2. Branding and targeting can get you a significant price premium (assuming you have a decent product)
Branding implies all tangible and intangible associations that you build around a core product, helping to differentiate it from competition. As Jack Trout (the management guru of the Ries & Trout ‘Positioning’ fame) puts it – ‘If you are not different, you better have a low price’! Private equity players can and do create significant value by focusing on this aspect – they could build the branding story around leadership (in the overall industry, or in specific categories), around the team quality of the business, around the systems and processes installed in the business, around ethics and corporate governance etc.
One thing that many PE investors forget is that the marketing story today (based on which they bought the business – looking at the next 3-5 years) could be VERY different from the marketing story that they will have to develop to sell the business (since that will need to focus on the subsequent 3-5 years – which is now 6-10 years into the future, and could well have a very different set of possible buyers and buying criteria!).
A case in point is investments by PE players in the SME/mid-sized companies – they are probably buying stories of companies that could do an IPO in 3-5 years (based on today’s IPO data), but my sense is that the way the IPO markets are developing, getting a Rs. 400-600cr revenue business to IPO in 5 years may not be easy any longer. Thus, they would be better off thinking of marketing the company to a different target audience – a larger strategic who may need scale for an IPO, or even larger PE funds. If done well, this could get them better pricing! Before deciding what kind of brand to create, it’s good to have some sense of who the target audience (or potential buyer) could be.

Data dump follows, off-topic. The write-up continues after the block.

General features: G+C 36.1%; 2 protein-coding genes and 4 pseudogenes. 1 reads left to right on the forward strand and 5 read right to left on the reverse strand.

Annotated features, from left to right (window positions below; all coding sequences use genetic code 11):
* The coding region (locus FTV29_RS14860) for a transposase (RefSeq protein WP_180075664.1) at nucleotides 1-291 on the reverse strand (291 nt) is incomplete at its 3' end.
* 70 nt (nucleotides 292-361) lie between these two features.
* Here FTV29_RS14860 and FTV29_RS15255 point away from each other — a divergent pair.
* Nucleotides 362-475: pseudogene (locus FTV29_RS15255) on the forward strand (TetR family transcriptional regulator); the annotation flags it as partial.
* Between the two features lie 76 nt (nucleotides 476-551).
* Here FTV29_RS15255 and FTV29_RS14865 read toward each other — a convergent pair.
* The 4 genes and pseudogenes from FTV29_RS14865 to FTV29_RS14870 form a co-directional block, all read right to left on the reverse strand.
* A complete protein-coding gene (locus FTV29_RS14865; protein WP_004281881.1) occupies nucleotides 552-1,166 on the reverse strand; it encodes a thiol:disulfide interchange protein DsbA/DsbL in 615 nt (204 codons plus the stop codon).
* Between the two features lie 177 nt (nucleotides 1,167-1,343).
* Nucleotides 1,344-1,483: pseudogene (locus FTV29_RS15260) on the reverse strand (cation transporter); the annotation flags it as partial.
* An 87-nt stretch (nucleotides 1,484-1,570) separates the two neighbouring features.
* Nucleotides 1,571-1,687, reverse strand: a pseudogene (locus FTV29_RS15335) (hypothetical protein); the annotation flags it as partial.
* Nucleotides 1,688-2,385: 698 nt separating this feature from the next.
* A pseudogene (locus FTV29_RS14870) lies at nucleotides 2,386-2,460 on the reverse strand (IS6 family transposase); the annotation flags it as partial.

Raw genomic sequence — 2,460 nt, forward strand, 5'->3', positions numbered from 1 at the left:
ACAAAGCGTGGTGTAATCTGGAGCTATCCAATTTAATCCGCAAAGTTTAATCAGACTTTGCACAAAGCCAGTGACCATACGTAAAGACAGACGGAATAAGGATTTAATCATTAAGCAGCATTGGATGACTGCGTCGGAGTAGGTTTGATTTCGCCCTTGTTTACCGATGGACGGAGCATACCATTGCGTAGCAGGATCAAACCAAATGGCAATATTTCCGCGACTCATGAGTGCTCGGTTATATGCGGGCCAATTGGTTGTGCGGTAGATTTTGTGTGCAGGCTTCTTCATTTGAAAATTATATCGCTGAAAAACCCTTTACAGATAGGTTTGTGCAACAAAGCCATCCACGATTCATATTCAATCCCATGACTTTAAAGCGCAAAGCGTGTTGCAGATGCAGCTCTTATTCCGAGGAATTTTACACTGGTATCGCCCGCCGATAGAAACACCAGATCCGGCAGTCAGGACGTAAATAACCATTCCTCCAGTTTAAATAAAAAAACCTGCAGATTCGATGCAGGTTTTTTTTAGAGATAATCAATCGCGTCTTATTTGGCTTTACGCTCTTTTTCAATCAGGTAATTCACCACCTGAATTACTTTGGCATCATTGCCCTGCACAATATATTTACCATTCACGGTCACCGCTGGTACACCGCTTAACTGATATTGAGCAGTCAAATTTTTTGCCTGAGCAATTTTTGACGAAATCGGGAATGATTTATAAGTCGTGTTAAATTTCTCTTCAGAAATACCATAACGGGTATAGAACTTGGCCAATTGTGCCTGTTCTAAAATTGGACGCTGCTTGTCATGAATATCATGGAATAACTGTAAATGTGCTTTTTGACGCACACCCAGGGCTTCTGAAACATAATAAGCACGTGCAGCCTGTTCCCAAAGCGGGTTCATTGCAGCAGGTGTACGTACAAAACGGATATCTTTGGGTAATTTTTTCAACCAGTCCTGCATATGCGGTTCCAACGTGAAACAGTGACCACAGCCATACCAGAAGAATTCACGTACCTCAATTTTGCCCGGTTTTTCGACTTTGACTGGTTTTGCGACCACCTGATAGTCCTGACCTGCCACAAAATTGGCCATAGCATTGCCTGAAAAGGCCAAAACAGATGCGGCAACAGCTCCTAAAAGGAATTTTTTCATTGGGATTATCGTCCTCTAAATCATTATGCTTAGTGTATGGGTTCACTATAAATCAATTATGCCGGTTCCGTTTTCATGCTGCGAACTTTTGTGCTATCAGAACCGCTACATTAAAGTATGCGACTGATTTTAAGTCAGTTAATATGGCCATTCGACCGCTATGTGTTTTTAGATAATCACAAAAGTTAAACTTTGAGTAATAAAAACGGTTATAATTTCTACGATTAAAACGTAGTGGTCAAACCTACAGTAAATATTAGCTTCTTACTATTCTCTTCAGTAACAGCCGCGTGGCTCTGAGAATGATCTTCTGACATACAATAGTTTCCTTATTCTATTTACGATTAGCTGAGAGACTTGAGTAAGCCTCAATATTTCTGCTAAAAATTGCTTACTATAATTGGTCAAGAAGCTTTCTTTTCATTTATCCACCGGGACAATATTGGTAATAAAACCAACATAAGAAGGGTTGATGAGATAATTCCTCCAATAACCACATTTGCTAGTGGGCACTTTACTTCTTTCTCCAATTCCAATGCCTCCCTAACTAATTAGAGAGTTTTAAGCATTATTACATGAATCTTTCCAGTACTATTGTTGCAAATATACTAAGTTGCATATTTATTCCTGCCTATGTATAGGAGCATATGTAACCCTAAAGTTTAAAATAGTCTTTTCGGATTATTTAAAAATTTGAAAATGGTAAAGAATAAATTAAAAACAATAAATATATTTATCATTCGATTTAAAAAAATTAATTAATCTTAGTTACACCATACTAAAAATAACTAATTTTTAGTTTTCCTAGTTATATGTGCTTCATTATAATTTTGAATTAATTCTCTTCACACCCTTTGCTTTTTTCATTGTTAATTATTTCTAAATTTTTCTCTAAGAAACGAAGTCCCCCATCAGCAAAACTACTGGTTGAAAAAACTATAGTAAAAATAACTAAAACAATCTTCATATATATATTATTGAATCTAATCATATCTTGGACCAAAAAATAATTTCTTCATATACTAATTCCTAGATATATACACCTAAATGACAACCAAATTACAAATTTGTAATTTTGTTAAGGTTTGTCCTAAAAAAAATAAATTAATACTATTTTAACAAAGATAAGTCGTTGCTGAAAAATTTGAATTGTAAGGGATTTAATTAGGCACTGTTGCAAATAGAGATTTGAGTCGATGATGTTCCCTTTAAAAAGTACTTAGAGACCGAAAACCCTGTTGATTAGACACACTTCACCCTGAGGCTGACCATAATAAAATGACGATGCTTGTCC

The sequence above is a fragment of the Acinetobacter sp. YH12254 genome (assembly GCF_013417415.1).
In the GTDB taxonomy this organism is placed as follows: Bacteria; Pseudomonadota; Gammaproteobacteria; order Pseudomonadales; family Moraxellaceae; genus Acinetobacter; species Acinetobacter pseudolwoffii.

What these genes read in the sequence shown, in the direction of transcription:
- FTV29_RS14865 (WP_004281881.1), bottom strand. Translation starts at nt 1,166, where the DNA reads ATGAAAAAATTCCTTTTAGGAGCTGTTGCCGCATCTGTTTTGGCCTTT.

Thus, if you are building a company for a strategic buyer, it makes sense to position the ‘brand’ towards what is important to them. Multinational buyers prefer companies with complementary businesses, with strong systems and processes, with most government/ approval hassles taken care of. Indian corporate buyers prefer large, high growth businesses that complement theirs – with the management team willing to move out if required. The public (IPO) markets like market leaders, or significant market shares, and strong track record of profitability and growth.
A significant area of value-add brought by PE investors is a proper assessment of which buyer would pay the best price for a given business. Targeting involves getting into the shoes of potential buyers, and really understanding their needs many years before the sale happens!
3. Brand extensions can work, but be careful how much you stretch